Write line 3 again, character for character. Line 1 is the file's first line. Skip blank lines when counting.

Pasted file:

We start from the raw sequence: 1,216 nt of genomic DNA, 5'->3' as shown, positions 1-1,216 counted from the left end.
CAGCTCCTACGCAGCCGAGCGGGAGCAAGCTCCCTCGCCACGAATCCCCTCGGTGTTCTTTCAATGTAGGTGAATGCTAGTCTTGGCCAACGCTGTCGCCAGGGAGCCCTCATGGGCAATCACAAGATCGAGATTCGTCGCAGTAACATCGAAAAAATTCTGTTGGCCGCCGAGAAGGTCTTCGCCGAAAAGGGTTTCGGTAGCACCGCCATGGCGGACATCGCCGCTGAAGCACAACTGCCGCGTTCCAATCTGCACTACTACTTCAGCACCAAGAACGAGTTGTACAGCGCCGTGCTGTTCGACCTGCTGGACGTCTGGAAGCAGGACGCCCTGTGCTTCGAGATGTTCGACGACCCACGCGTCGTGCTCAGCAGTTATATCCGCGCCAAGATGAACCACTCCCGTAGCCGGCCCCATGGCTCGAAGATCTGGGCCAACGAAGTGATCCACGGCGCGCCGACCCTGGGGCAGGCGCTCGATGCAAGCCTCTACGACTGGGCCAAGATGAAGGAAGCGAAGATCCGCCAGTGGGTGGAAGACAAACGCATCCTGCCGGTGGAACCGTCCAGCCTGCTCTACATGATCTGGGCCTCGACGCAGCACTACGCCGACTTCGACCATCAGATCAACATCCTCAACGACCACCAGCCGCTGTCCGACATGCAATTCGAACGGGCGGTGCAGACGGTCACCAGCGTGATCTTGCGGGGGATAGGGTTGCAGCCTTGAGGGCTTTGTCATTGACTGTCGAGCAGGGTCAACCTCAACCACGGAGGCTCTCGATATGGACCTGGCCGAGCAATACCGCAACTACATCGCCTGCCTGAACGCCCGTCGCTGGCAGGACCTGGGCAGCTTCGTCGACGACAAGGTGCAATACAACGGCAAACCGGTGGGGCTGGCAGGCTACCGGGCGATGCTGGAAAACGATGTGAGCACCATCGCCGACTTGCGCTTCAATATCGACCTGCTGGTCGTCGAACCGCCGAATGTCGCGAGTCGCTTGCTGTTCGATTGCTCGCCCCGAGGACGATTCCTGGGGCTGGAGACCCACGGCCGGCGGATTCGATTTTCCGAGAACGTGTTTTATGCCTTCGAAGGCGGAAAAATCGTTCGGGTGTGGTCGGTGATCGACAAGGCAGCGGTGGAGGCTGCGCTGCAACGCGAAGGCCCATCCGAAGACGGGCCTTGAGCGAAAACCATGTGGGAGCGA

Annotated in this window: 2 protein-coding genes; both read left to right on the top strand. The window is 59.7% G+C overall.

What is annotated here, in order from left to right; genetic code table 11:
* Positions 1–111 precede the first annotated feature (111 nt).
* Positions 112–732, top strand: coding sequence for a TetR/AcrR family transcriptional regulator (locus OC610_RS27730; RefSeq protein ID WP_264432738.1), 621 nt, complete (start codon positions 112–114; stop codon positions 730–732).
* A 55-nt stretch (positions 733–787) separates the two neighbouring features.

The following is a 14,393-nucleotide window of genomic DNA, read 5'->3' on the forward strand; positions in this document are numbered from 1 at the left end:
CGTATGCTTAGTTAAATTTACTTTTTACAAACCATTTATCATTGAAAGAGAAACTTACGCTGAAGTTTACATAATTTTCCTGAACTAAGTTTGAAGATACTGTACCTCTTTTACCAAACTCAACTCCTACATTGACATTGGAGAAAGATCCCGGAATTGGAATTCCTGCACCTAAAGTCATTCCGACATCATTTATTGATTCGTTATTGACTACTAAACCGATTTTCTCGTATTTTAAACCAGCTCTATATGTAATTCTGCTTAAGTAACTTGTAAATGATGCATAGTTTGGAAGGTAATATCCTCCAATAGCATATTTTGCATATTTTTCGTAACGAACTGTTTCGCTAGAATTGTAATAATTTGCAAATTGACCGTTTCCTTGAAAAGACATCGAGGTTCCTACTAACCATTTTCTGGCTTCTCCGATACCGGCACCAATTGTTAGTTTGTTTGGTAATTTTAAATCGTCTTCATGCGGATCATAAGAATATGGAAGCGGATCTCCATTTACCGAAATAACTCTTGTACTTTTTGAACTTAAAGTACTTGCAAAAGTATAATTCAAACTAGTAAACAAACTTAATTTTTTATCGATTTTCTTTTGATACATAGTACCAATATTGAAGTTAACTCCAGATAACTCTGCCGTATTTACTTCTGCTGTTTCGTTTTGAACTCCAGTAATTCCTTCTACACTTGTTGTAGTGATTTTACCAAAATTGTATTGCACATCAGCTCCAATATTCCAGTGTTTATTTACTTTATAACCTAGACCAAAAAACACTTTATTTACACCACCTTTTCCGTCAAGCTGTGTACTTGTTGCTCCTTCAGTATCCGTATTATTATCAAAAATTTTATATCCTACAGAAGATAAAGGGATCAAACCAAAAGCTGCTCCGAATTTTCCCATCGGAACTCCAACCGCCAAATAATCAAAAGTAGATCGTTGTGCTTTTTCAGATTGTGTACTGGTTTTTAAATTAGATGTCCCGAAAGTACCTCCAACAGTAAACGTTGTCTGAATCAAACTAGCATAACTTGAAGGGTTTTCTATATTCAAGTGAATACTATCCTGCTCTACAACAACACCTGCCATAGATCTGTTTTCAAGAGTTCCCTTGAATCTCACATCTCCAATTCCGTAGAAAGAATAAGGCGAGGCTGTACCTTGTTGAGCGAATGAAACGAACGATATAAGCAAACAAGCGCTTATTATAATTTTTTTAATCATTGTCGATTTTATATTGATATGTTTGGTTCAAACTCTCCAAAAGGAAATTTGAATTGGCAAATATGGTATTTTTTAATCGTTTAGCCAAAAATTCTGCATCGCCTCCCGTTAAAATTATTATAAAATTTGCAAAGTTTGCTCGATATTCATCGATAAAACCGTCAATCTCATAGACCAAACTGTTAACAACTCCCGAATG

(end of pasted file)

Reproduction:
Annotated in this window: 2 protein-coding genes; both read left to right on the top strand. The window is 59.7% G+C overall.